Standardized Fog

As the school year closes, brightly colored displays and children’s laughter are replaced with storage bins brimming with last year’s ideas.  Teachers work quickly to close out the year and talk excitedly about what the summer holds. Something else happens behind the scenes that others rarely see…standardized test data is being examined and analyzed.  Numbers are crunched, proficiency and growth calculated.  With this a slow veil of “standardized fog” begins to permeate our school.

On one of our workdays, we began to look at our data and make discoveries about our year. How did we do? Were we successful? What could have been improved?  Within our discussion, one teacher exclaimed, “These are not just reds, these are children!  That is amazing that we cut that number in half because these are children.”  This statement was real and powerful because at that moment, I looked at each chart and each number just a bit differently.  Everyone in that room knew that we were looking at children’s scores but had been looking at it with a self-critical eye not a teacher’s heart.

School level data discussions are a precursor to the county and state level data that will soon follow.  The data immediately sweeps in to exalt the school to the heavens or becomes a fog that settles in and blurs the reality and success made.

The data displayed on graphs with numbers make it easy to locate weaknesses, but when you attach a child’s face to the score—things are different.  A chart showing 7 students with non-passing scores looks like a failure, but upon closer evaluation, these 7 students all grew at least a level—Is that a failure or a success?  Another chart showing 77% proficient certainly looks like a success until you look deeper to see that 26% of those students fell a level from last year.

As you hear about school report cards and rankings, please keep in mind that you may see a silhouette of student and teacher success or failure against the haze of data you view but ask–Is it an accurate portrayal?

Data is a marvelous tool to help us grow as educators, however,  it is important to remember as we are being ranked against one another and graded, it is simply a piece of information.    We can allow the use of data to help us focus on the important details through the haze or we can allow it to veil our vision.   My hope for all of us is to rejoice in our successes, accept our weaknesses, and remember the children behind the numbers. It is these children that we work for each day, and their progress is our top priority—THEIR PROGRESS—we need to celebrate that.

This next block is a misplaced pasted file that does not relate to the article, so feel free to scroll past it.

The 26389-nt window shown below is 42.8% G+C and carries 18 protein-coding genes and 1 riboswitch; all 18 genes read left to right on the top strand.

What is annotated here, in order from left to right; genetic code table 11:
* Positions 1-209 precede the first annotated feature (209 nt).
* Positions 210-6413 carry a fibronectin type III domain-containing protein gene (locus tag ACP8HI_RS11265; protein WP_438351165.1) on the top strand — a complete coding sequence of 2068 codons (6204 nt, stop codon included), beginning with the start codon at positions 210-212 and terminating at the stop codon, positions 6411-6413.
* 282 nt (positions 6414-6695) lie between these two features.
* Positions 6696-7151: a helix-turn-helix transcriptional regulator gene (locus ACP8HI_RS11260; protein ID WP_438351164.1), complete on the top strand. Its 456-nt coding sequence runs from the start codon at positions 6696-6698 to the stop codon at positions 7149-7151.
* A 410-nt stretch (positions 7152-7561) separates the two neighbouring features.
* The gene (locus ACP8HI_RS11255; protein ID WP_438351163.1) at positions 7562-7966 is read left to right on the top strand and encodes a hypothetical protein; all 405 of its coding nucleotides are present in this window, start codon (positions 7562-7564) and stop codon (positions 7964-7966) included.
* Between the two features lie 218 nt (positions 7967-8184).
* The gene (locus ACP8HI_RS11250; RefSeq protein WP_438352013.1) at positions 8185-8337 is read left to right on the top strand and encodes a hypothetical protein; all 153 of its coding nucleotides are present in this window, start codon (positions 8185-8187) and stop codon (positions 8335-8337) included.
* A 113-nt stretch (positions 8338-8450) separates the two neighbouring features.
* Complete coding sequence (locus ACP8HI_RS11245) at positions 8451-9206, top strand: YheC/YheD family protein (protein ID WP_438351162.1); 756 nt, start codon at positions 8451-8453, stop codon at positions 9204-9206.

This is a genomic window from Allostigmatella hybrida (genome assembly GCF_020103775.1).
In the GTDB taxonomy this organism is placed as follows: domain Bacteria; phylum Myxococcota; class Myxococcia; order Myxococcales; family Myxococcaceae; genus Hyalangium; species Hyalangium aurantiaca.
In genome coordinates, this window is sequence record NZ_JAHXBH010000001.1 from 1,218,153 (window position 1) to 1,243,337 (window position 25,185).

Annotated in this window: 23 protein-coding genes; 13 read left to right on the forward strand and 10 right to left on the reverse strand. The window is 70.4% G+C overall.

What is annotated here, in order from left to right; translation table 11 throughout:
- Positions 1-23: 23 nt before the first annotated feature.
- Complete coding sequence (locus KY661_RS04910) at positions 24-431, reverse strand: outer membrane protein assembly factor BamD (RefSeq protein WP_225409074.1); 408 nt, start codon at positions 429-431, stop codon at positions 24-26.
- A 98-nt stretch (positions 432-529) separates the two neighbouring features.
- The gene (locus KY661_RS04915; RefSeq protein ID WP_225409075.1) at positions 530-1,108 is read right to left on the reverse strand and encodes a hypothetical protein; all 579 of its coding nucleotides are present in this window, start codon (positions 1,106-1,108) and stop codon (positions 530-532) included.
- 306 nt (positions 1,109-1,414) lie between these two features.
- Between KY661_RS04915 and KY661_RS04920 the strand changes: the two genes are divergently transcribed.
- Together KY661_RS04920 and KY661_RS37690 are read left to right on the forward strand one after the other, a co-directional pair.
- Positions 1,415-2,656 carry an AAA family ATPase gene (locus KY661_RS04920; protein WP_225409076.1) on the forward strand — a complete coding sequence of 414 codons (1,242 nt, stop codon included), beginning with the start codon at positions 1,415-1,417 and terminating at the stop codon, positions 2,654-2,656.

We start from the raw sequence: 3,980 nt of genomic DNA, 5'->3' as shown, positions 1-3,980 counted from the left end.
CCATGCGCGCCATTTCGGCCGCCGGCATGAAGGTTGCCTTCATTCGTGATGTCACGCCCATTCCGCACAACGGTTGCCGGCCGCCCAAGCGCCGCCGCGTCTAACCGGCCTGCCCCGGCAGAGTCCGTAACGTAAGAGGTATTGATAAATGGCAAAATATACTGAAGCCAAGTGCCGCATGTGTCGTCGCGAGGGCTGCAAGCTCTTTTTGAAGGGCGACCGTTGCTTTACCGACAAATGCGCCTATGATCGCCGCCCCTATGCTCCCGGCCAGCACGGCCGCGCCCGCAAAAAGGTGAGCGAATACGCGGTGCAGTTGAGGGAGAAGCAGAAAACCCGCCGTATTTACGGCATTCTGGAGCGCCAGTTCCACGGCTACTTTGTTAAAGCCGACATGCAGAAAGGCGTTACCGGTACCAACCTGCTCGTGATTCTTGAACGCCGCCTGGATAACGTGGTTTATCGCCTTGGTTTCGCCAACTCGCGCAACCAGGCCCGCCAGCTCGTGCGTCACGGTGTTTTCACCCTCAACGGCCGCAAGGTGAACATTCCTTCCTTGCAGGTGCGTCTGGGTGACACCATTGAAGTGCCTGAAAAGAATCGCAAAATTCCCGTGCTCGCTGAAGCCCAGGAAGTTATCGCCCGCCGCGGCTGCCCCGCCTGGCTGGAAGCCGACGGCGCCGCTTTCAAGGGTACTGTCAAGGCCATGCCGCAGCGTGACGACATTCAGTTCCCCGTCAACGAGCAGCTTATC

What Standardized Tests DO NOT Measure

With four hours (times two) to ponder  this week, I have thought about many of life’s questions including:  What do standardized tests measure?  We know that these tests give a “precise number or score” that allows us to sort and label (creating data points), providing a way to compare students, classes, schools and districts.  They provide reliable, fair and valid results of mastery of information or curriculum.  This data helps us decide if our instruction has been effective and the next steps for students’ learning.  The need for “Accountability” for our schools and teachers has deepened the level and need for our standardized testing. However, is that what they really measure?

Watching my test taker, I thought, “What is this test going to tell me about this child that our school does not already know?  I watched his determination and the stamina he showed as he progressed hour after hour. He worked meticulously, repeating the procedure he must have spent daily learning with his teacher.  My mind began to drift to other students that I worried about—would they be able to give the same effort for this duration? Would students with anxiety shut down? Would students who lacked confidence begin to feel sick and worried?  Was this test showing their capabilities?